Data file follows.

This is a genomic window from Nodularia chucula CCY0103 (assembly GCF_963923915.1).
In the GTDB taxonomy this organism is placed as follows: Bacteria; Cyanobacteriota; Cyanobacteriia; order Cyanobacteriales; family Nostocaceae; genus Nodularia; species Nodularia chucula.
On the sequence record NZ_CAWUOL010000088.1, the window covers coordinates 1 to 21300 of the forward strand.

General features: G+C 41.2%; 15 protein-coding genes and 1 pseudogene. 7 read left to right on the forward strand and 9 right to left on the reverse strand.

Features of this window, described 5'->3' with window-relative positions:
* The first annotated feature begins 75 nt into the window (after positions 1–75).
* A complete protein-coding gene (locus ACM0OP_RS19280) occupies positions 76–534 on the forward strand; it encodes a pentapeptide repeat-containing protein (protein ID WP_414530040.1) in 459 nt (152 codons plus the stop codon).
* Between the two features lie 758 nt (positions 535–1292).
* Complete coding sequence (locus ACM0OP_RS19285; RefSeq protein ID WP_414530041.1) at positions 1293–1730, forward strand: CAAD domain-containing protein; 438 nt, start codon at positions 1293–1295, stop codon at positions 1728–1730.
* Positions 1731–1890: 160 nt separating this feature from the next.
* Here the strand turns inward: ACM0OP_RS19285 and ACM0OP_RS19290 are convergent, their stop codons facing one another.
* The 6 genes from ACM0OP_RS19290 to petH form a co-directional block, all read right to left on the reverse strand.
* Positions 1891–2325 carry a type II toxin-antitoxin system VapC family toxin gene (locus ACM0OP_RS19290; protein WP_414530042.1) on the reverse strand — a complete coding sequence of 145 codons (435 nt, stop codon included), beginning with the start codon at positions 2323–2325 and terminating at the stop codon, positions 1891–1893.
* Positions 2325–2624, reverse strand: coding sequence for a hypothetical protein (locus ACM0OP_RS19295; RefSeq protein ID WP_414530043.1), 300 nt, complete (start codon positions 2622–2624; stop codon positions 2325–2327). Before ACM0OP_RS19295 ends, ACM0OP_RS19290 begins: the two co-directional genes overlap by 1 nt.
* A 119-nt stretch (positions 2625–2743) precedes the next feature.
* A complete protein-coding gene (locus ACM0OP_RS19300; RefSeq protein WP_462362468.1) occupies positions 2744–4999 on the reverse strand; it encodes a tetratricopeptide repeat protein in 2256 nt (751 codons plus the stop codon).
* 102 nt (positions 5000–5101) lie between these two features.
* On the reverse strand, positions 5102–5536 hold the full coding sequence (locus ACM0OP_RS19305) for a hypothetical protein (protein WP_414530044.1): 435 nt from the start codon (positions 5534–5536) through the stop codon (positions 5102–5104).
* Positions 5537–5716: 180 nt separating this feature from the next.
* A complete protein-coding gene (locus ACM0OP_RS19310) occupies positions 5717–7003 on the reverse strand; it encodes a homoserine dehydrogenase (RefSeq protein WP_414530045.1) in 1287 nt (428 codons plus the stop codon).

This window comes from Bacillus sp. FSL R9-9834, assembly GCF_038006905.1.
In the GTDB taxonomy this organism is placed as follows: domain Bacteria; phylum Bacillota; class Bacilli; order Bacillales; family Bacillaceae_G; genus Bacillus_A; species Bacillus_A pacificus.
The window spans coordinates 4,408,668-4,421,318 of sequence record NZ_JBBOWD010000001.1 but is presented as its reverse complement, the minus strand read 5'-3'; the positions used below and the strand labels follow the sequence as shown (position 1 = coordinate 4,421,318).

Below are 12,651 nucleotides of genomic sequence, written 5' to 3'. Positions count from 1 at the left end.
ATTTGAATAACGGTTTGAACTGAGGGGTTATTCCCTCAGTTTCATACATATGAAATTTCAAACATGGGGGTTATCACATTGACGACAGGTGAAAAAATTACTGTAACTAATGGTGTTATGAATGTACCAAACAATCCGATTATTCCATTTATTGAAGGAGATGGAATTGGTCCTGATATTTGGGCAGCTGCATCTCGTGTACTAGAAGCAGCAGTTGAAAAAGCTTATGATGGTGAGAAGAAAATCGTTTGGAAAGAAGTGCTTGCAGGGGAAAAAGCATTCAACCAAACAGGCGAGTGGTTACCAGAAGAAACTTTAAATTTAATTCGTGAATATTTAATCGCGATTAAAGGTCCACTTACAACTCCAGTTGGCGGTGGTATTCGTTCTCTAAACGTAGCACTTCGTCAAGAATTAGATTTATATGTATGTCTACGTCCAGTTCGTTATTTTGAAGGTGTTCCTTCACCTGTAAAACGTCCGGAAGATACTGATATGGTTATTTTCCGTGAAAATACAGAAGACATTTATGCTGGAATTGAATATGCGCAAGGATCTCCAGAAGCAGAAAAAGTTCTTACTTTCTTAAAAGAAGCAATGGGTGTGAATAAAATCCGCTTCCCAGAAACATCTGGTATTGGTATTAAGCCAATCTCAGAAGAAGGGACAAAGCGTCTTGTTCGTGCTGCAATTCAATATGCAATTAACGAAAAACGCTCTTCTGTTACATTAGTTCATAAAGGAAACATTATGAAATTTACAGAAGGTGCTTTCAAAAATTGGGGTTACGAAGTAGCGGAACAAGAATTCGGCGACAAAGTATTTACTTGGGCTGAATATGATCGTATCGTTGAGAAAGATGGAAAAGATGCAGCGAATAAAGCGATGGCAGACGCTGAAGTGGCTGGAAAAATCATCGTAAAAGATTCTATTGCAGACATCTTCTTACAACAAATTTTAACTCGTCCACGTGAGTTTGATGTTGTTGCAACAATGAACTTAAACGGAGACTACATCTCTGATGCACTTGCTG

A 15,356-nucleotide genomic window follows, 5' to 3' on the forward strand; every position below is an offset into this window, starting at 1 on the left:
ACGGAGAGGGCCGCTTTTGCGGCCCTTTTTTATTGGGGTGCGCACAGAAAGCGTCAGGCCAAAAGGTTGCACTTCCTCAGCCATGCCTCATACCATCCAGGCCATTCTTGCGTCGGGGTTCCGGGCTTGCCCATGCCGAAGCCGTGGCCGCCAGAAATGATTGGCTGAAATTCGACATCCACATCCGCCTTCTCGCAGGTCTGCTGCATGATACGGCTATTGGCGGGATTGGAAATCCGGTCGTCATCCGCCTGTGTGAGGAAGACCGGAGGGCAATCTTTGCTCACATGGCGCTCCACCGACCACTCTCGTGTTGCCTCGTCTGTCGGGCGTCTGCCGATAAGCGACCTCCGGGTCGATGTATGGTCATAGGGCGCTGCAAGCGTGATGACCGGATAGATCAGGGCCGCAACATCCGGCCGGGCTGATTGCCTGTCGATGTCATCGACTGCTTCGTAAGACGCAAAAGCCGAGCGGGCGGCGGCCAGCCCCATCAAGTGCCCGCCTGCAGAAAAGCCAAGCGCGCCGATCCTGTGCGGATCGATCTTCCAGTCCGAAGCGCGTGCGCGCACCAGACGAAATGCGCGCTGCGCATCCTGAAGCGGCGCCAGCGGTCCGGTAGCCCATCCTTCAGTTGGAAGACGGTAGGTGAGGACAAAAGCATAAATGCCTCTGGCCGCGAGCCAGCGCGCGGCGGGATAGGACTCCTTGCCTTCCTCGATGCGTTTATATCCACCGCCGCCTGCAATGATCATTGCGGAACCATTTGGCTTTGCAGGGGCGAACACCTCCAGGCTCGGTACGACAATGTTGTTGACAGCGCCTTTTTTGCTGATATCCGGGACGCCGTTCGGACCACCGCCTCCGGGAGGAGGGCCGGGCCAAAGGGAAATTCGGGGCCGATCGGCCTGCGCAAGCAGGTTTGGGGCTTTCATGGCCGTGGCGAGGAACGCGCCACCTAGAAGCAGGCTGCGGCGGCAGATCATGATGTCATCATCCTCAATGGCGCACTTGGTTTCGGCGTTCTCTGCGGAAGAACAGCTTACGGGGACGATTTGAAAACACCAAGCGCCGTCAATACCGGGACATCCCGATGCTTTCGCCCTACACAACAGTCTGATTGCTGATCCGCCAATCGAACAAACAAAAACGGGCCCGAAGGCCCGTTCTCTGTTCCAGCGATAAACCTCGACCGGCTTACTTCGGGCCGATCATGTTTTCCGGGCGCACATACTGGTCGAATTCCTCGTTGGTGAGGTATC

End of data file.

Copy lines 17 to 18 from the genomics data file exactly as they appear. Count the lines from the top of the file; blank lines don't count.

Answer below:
* 102 nt (positions 5000–5101) lie between these two features.
* On the reverse strand, positions 5102–5536 hold the full coding sequence (locus ACM0OP_RS19305) for a hypothetical protein (protein WP_414530044.1): 435 nt from the start codon (positions 5534–5536) through the stop codon (positions 5102–5104).